I am inclined to think (I am open to correction) the best strategy for Calvinistic dispensationalists is to show that the Puritans, the pastors in the Nadere Reformatie etc, continued to develop Calvin's argument by developing a full-orbed covenant theology. This came to its climax in ch 7 of the Westminster Confession. In Vos' insightful essay "The Doctrine of the Covenant in Reformed Theology" he makes this comment: " The Westminster Confession is the first Reformed confession in which the doctrine of the covenant is not merely brought in from the side, but is placed in the foreground and has been able to permeate at almost every point." [My emphasis].

I think this statement is significant for a discussion with Calvinistic dispensationalists. If the doctrine of the covenant 'permeates at almost every point' this means the covenant is important for many Reformation doctrines: God's sovereignty, providence, justification, sanctification, union with Christ etc. Therefore, I think, it is easy to show Calvinistic dispensationalists they have a more fragmented theology. They do not have the covenant to bring their theology together. I'm still thinking this through :)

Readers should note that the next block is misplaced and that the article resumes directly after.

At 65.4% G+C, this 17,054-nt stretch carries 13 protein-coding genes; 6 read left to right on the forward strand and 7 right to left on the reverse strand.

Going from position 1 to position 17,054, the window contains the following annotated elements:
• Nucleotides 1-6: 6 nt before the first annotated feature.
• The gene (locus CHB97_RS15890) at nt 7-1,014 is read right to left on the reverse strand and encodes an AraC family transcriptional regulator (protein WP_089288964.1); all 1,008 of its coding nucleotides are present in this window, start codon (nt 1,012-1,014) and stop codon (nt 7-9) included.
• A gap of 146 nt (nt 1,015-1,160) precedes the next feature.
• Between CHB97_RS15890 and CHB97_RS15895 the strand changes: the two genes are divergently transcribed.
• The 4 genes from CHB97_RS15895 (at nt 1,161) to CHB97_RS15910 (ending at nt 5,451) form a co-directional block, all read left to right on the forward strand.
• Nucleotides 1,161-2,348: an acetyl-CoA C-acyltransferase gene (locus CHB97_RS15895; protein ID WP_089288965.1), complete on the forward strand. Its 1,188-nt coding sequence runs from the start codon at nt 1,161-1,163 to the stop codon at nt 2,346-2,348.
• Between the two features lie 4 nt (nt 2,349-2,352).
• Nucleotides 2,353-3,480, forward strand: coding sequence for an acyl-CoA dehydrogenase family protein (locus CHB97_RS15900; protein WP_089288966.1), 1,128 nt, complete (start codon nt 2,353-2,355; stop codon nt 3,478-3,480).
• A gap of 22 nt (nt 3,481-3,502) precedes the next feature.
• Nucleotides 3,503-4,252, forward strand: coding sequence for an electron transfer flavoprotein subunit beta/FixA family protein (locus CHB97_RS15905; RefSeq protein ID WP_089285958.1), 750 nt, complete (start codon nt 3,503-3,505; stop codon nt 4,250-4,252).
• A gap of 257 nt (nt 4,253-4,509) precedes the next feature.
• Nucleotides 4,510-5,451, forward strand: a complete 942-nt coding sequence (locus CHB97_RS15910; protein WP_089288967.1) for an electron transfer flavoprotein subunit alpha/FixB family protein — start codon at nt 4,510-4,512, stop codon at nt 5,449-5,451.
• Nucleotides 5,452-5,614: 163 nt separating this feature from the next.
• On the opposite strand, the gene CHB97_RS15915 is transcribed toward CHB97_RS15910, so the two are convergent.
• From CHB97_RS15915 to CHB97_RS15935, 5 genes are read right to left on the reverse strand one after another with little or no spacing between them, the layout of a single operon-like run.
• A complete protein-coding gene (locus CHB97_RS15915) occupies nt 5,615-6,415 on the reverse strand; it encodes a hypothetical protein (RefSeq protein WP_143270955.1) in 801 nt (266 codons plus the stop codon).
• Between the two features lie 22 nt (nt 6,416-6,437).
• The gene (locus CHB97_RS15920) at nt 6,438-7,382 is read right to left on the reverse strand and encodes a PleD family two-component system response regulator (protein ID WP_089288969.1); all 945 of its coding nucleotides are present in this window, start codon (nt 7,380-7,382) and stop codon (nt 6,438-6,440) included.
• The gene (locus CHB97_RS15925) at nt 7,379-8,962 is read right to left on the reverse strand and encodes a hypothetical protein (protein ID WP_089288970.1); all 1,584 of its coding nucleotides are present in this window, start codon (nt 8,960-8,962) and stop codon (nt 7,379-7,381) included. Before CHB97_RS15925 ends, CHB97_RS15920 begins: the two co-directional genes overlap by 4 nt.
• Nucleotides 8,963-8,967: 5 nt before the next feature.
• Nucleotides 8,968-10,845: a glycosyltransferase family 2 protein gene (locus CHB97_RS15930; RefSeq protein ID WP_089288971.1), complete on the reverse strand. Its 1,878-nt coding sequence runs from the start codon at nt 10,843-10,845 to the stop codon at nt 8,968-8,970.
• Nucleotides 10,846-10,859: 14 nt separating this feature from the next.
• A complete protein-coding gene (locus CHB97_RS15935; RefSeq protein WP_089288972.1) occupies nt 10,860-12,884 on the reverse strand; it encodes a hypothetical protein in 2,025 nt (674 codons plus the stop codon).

Agreed, brother! I was just joking about handing them Calvin’s Institutes. I wish it were that easy. ;)
 

Von

Puritan Board Sophomore
I'm in contact with several Master's Seminary graduates and for the life of me I could never understand why they would use Grudem's systematic theology (before Mac's was published) when they disagree on so many points with him. Gruden is a continuationist (Strange Fire conference, anyone?...), he has funny views about creation if I remember correctly, and there's one or two other things that he is not solid on.



*Edited so as to not misrepresent Wayne Grudem as a dispensationalist.
 
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Taylor Sexton

Puritan Board Junior
But he is a Dispensationalist.